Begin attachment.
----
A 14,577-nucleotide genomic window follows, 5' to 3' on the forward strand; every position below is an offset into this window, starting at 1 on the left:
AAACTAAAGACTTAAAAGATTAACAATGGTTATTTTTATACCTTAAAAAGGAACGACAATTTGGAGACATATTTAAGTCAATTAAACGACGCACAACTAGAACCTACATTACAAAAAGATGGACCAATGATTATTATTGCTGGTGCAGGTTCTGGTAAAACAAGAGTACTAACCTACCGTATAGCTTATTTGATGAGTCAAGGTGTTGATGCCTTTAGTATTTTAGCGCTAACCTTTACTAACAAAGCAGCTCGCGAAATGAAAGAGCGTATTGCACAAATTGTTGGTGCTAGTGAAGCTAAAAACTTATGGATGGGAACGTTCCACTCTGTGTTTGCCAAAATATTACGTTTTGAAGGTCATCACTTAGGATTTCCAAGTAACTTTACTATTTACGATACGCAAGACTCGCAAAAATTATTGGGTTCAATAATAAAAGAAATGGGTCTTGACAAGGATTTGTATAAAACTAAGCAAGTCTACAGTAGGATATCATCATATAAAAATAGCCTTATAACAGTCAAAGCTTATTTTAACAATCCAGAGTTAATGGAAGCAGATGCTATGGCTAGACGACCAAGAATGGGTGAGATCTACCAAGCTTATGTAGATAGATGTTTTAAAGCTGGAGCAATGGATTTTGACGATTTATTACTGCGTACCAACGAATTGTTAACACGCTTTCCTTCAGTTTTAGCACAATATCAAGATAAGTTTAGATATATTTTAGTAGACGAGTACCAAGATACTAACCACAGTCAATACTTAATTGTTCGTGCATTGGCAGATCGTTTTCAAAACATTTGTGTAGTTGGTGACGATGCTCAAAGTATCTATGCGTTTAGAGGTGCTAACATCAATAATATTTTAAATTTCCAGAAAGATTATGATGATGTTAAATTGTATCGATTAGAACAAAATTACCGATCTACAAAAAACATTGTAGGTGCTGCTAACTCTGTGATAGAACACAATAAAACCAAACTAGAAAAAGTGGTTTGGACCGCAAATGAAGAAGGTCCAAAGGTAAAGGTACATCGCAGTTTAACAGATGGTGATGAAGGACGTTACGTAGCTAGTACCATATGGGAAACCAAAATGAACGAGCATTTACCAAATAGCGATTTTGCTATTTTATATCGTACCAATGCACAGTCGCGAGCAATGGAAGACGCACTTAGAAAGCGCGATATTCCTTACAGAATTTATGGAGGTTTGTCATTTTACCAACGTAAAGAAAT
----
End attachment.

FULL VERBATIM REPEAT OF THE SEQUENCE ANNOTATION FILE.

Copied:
A 14,577-nucleotide genomic window follows, 5' to 3' on the forward strand; every position below is an offset into this window, starting at 1 on the left:
AAACTAAAGACTTAAAAGATTAACAATGGTTATTTTTATACCTTAAAAAGGAACGACAATTTGGAGACATATTTAAGTCAATTAAACGACGCACAACTAGAACCTACATTACAAAAAGATGGACCAATGATTATTATTGCTGGTGCAGGTTCTGGTAAAACAAGAGTACTAACCTACCGTATAGCTTATTTGATGAGTCAAGGTGTTGATGCCTTTAGTATTTTAGCGCTAACCTTTACTAACAAAGCAGCTCGCGAAATGAAAGAGCGTATTGCACAAATTGTTGGTGCTAGTGAAGCTAAAAACTTATGGATGGGAACGTTCCACTCTGTGTTTGCCAAAATATTACGTTTTGAAGGTCATCACTTAGGATTTCCAAGTAACTTTACTATTTACGATACGCAAGACTCGCAAAAATTATTGGGTTCAATAATAAAAGAAATGGGTCTTGACAAGGATTTGTATAAAACTAAGCAAGTCTACAGTAGGATATCATCATATAAAAATAGCCTTATAACAGTCAAAGCTTATTTTAACAATCCAGAGTTAATGGAAGCAGATGCTATGGCTAGACGACCAAGAATGGGTGAGATCTACCAAGCTTATGTAGATAGATGTTTTAAAGCTGGAGCAATGGATTTTGACGATTTATTACTGCGTACCAACGAATTGTTAACACGCTTTCCTTCAGTTTTAGCACAATATCAAGATAAGTTTAGATATATTTTAGTAGACGAGTACCAAGATACTAACCACAGTCAATACTTAATTGTTCGTGCATTGGCAGATCGTTTTCAAAACATTTGTGTAGTTGGTGACGATGCTCAAAGTATCTATGCGTTTAGAGGTGCTAACATCAATAATATTTTAAATTTCCAGAAAGATTATGATGATGTTAAATTGTATCGATTAGAACAAAATTACCGATCTACAAAAAACATTGTAGGTGCTGCTAACTCTGTGATAGAACACAATAAAACCAAACTAGAAAAAGTGGTTTGGACCGCAAATGAAGAAGGTCCAAAGGTAAAGGTACATCGCAGTTTAACAGATGGTGATGAAGGACGTTACGTAGCTAGTACCATATGGGAAACCAAAATGAACGAGCATTTACCAAATAGCGATTTTGCTATTTTATATCGTACCAATGCACAGTCGCGAGCAATGGAAGACGCACTTAGAAAGCGCGATATTCCTTACAGAATTTATGGAGGTTTGTCATTTTACCAACGTAAAGAAAT